The individual items comprising the scale measuring beliefs about HPV vaccination assessed perceived benefits of vaccination in general and HPV vaccination specifically (ie, protection against genital warts and cervical cancer), barriers to vaccination including adverse behavioral consequences of vaccination, severity of HPV, susceptibility to HPV and HPV-related disease, and belief that one's clinician would recommend vaccination. In univariate analyses, all were significantly associated with intention to vaccinate one's daughter, but the strongest predictors of intention were the belief that HPV vaccination would be the best protection against cervical cancer and that vaccination is a good way to protect a daughter's health. These findings are consistent with those of previous studies examining parental acceptance of HPV and other STI vaccines, in which parents consistently report a strong desire to protect their children from disease through vaccination.13,14,22–24 Previous studies have also shown that parental acceptance of HPV vaccination is associated with fewer perceived barriers (such as concern for riskier adolescent sexual behaviors postvaccination), perceived susceptibility to HPV, and physician endorsement.5–7 Collectively, the findings of our study and others demonstrate that a fairly consistent set of modifiable factors are associated with intention to vaccinate one's daughter against HPV. These factors may be readily targeted in office-based or public health interventions focusing on parents. For example, clinicians and health educators may be most effective in their efforts to encourage parents to consider vaccinating their children if they highlight the safety of HPV vaccines and their anticipated high efficacy in preventing cervical cancer, emphasize that HPV is common and that HPV-related diseases may be serious, and explicitly state their own support of vaccination.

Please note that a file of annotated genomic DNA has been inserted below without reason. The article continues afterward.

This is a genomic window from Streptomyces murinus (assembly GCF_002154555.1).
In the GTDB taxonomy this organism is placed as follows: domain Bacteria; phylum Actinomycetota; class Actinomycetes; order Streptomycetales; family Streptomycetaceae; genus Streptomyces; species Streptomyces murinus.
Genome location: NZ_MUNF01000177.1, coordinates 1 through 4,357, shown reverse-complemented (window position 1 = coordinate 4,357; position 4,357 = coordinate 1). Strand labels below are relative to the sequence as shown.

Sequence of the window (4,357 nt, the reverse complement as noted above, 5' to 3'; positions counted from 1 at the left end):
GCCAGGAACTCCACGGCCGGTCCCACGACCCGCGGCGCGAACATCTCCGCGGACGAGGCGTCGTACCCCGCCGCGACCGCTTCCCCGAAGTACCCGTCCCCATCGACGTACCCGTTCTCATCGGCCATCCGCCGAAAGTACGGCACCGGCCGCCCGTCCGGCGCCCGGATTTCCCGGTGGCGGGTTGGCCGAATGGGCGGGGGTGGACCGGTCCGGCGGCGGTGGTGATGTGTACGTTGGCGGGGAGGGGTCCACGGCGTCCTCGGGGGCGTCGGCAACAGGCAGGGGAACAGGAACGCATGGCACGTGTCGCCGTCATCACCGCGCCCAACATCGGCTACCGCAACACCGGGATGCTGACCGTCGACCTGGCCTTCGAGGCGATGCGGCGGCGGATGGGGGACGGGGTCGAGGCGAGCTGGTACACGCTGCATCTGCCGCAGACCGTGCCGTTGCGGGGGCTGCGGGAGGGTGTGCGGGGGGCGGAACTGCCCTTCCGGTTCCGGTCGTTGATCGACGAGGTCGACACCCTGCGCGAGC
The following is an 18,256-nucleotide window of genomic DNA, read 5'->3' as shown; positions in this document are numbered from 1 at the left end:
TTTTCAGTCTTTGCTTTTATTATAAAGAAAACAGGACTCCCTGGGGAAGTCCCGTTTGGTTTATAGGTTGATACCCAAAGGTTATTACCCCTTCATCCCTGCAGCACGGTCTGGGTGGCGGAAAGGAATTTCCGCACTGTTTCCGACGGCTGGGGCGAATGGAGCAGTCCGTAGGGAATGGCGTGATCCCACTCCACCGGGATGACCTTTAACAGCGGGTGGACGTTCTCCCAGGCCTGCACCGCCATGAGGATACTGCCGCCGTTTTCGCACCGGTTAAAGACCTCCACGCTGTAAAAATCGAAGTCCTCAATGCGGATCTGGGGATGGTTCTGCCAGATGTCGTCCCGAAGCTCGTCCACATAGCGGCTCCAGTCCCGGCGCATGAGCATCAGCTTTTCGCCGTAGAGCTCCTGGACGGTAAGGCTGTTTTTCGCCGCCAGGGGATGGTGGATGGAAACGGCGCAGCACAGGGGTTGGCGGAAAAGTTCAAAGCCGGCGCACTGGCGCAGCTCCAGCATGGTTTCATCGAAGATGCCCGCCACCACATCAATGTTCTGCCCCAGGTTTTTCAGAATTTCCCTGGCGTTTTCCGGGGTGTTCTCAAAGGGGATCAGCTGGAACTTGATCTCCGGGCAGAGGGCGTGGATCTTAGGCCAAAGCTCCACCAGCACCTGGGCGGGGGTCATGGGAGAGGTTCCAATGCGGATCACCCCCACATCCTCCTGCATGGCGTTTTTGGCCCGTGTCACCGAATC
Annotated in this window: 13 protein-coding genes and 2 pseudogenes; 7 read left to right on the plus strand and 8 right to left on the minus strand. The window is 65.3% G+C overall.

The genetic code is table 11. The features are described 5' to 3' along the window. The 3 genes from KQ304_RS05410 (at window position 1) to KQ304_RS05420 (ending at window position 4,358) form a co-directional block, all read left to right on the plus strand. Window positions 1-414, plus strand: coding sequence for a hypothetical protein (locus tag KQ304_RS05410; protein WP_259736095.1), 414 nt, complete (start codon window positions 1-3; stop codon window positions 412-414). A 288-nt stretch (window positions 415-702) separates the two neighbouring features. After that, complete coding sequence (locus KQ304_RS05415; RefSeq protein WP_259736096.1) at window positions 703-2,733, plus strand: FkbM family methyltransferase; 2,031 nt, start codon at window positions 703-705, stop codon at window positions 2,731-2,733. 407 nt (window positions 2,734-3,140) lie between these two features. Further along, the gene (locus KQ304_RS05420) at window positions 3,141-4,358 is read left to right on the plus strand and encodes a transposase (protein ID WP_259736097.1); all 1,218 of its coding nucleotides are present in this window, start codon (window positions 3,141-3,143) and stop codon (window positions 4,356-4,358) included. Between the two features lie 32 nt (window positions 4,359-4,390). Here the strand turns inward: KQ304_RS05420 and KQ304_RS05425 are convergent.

One of the limitations of this study is that mothers were all nurses, most were white, and mean income was relatively high; thus, findings are not necessarily generalizable to all US mothers. Mothers who are nurses may be more likely than other mothers to believe in the utility and safety of vaccination25 and to value vaccination.26 Although all participants had at least 1 daughter, the age of each daughter was unknown, and it is likely that few had daughters 9 to 12 years of age at the time of this study, so the questions were in part hypothetical. The fact that all participants had older adolescent or young adult children may have influenced their responses regarding willingness to vaccinate older daughters. In this study, we assessed intention to receive the vaccine rather than actual vaccine acceptance. However, intention is one of the strongest predictors of actual behavior,21,27 and a recent study of parents in the United Kingdom demonstrated that actual uptake was similar to parental intention as reported in previous survey studies.8 Despite these limitations, this study has a number of unique strengths including the large number of participants, national study sample, assessment of attitudes postlicensing, and assessment of intention to vaccinate daughters of varying ages. In addition, nurses' beliefs may be especially important to assess; nurses may be important to target in interventions, because parents look to clinicians for guidance about vaccination.